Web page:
“Following its introduction at last July’s IPCPR trade show, we realized retailers’ orders had exceeded our initial production run,” states Kurt A. Kendall, 7-20-4 Cigars’ Founder and President. “Since we didn’t have enough extra-select, high-primed Jalapa (Nicaragua) wrapper leaf, we opted to fill as many pre-holiday orders by retailers as possible, and wait for the balance of this extraordinary leaf, before completing the shipments. The tobacco has now arrived, and we have shipped the balance of the Factory 57 cigars in all sizes … Corona, Robusto, Churchill and 6″ x 60 Gordo.”
Factory 57’s five-nation blend consists of the high-primed Nicaraguan wrapper, a Costa Rican binder, and a filler of Nicaraguan, Honduran, San Andreas (Mexican) and Colombian tobaccos. They are all aged a full three years. Kendall describes the cigar as “medium-to-full bodied, with a flavor profile that is bold but very smooth, with a distinct creaminess.”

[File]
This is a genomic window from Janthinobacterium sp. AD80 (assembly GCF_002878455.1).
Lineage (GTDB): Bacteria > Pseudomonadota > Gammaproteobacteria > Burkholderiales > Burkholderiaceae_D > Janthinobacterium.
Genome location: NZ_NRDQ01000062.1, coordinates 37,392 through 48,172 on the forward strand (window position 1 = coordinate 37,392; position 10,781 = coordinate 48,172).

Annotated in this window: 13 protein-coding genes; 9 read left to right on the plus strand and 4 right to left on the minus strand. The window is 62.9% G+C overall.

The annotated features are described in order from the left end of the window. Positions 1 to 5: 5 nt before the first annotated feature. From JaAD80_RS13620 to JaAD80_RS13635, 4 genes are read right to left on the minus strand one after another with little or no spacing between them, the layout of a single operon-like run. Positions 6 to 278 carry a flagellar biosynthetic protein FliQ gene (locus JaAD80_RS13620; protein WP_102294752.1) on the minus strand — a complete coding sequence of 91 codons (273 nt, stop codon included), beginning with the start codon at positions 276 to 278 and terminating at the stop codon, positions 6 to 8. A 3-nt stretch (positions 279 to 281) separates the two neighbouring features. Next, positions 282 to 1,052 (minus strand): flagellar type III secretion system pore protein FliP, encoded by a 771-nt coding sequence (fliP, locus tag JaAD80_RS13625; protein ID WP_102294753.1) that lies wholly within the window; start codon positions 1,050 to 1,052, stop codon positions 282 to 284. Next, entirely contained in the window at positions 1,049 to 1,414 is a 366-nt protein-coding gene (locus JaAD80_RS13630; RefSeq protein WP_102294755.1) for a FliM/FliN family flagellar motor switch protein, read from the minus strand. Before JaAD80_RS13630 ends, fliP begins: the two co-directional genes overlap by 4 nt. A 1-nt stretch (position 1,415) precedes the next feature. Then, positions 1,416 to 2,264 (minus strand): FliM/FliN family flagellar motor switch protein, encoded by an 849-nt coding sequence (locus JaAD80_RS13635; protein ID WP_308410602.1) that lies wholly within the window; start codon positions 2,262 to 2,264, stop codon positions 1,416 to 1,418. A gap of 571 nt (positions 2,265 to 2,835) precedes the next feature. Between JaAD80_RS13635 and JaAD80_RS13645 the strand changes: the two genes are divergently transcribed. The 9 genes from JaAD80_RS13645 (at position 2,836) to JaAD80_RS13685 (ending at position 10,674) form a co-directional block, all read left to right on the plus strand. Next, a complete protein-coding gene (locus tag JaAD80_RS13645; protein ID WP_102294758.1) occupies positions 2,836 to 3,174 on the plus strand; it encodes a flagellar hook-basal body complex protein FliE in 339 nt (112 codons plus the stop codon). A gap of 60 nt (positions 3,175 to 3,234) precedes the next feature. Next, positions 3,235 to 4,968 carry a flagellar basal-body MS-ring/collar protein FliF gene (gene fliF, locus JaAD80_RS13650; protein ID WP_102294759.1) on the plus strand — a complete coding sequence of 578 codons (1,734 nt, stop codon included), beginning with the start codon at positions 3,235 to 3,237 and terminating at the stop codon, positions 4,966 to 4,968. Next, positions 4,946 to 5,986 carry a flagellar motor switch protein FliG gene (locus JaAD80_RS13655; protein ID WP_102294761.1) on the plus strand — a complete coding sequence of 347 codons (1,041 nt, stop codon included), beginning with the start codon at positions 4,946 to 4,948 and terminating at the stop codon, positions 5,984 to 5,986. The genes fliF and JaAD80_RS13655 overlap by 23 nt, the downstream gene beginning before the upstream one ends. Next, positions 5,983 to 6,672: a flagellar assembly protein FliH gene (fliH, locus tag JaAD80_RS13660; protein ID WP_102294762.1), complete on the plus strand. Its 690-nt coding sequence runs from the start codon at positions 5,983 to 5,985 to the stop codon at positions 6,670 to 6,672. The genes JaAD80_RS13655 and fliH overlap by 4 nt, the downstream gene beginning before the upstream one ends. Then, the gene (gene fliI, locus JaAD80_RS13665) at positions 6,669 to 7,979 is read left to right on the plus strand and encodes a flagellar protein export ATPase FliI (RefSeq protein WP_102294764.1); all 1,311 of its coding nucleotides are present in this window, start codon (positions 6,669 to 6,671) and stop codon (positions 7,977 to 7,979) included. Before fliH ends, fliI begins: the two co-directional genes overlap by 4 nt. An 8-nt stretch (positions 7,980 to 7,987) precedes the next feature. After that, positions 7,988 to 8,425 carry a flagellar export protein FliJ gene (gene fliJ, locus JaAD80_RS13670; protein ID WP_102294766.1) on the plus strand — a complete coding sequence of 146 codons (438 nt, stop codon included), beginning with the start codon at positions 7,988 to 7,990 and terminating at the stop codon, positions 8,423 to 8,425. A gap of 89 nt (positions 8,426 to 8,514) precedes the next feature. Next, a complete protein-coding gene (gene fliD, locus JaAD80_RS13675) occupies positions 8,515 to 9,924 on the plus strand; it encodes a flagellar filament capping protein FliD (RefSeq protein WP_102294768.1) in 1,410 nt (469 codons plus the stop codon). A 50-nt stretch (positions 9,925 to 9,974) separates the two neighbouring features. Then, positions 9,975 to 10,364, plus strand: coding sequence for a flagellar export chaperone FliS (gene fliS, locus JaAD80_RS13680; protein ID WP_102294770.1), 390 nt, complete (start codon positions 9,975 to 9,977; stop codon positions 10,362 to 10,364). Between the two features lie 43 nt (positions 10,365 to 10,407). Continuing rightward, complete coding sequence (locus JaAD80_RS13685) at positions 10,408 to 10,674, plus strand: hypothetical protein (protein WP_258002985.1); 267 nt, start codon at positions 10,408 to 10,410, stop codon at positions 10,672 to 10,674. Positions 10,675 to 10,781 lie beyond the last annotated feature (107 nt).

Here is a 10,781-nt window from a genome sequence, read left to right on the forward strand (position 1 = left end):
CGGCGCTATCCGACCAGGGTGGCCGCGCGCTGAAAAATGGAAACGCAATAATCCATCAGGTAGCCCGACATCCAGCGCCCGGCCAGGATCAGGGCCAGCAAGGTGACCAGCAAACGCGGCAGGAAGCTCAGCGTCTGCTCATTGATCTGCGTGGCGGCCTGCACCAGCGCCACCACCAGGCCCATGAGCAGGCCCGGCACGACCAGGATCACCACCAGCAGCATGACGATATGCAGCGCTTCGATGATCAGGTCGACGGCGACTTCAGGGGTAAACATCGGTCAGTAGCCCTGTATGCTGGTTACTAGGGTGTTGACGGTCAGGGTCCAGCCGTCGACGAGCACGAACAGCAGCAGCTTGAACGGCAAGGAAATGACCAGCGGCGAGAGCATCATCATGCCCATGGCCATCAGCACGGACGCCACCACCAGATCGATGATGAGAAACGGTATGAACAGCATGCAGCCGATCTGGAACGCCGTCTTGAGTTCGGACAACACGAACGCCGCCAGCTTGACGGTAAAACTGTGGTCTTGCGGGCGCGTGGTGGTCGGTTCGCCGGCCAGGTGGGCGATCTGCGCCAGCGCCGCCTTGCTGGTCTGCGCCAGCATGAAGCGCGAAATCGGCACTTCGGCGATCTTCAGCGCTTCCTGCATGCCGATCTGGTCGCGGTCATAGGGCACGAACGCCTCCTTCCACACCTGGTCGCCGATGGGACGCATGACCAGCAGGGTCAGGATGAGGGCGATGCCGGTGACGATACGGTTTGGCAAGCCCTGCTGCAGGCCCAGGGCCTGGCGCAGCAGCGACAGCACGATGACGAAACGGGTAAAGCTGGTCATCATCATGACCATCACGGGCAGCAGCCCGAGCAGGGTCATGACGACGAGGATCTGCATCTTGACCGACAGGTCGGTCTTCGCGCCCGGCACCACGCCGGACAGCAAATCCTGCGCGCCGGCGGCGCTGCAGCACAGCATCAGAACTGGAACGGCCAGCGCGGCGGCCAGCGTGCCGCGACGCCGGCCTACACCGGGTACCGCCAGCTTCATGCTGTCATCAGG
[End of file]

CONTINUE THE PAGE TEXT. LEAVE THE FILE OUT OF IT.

Factory 57 is entubado bunched for a plug-free, even-burning cigar. The wrapper tobacco is triple-fermented, which prevents bitterness in the latter part of the smoke. About then, the smoker also notices the head remains firm, with no unraveling in his mouth, due to the double cap on the head. The cellophane-tubed cigars are presented in high-quality Spanish cedar boxes. Manufacturer’s suggested retail pricing runs from $7.75 to $9.50.
The “Factory 57” name was the US government’s 1874 designation of the original factory as a manufacturer of premium cigars, for purposes of federal taxation. Following this licensing, the company went on to become the world’s largest manufacturer of premium cigars, continuing until the Cuban Embargo led to 7-20-4’s demise in 1964. The old factory still stands silently, only a few blocks from Kendall’s Manchester, New Hampshire location.